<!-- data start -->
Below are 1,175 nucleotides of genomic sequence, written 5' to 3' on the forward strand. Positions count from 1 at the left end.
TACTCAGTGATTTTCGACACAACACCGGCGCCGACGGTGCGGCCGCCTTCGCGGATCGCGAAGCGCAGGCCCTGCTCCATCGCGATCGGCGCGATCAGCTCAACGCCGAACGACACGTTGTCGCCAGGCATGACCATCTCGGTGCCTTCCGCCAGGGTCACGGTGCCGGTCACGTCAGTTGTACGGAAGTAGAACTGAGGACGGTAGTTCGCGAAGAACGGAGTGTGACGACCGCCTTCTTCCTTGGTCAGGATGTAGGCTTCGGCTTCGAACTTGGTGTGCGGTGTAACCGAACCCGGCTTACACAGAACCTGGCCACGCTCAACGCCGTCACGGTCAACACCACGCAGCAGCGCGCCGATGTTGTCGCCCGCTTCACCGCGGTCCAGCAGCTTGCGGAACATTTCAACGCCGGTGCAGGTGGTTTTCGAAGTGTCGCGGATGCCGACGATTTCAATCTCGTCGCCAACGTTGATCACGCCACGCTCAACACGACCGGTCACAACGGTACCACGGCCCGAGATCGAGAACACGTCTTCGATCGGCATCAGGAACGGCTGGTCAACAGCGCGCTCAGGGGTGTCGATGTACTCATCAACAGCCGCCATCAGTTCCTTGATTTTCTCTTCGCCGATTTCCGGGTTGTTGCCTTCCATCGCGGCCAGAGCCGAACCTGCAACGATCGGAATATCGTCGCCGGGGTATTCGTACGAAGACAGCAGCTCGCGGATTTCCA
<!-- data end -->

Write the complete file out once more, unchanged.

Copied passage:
Below are 1,175 nucleotides of genomic sequence, written 5' to 3' on the forward strand. Positions count from 1 at the left end.
TACTCAGTGATTTTCGACACAACACCGGCGCCGACGGTGCGGCCGCCTTCGCGGATCGCGAAGCGCAGGCCCTGCTCCATCGCGATCGGCGCGATCAGCTCAACGCCGAACGACACGTTGTCGCCAGGCATGACCATCTCGGTGCCTTCCGCCAGGGTCACGGTGCCGGTCACGTCAGTTGTACGGAAGTAGAACTGAGGACGGTAGTTCGCGAAGAACGGAGTGTGACGACCGCCTTCTTCCTTGGTCAGGATGTAGGCTTCGGCTTCGAACTTGGTGTGCGGTGTAACCGAACCCGGCTTACACAGAACCTGGCCACGCTCAACGCCGTCACGGTCAACACCACGCAGCAGCGCGCCGATGTTGTCGCCCGCTTCACCGCGGTCCAGCAGCTTGCGGAACATTTCAACGCCGGTGCAGGTGGTTTTCGAAGTGTCGCGGATGCCGACGATTTCAATCTCGTCGCCAACGTTGATCACGCCACGCTCAACACGACCGGTCACAACGGTACCACGGCCCGAGATCGAGAACACGTCTTCGATCGGCATCAGGAACGGCTGGTCAACAGCGCGCTCAGGGGTGTCGATGTACTCATCAACAGCCGCCATCAGTTCCTTGATTTTCTCTTCGCCGATTTCCGGGTTGTTGCCTTCCATCGCGGCCAGAGCCGAACCTGCAACGATCGGAATATCGTCGCCGGGGTATTCGTACGAAGACAGCAGCTCGCGGATTTCCA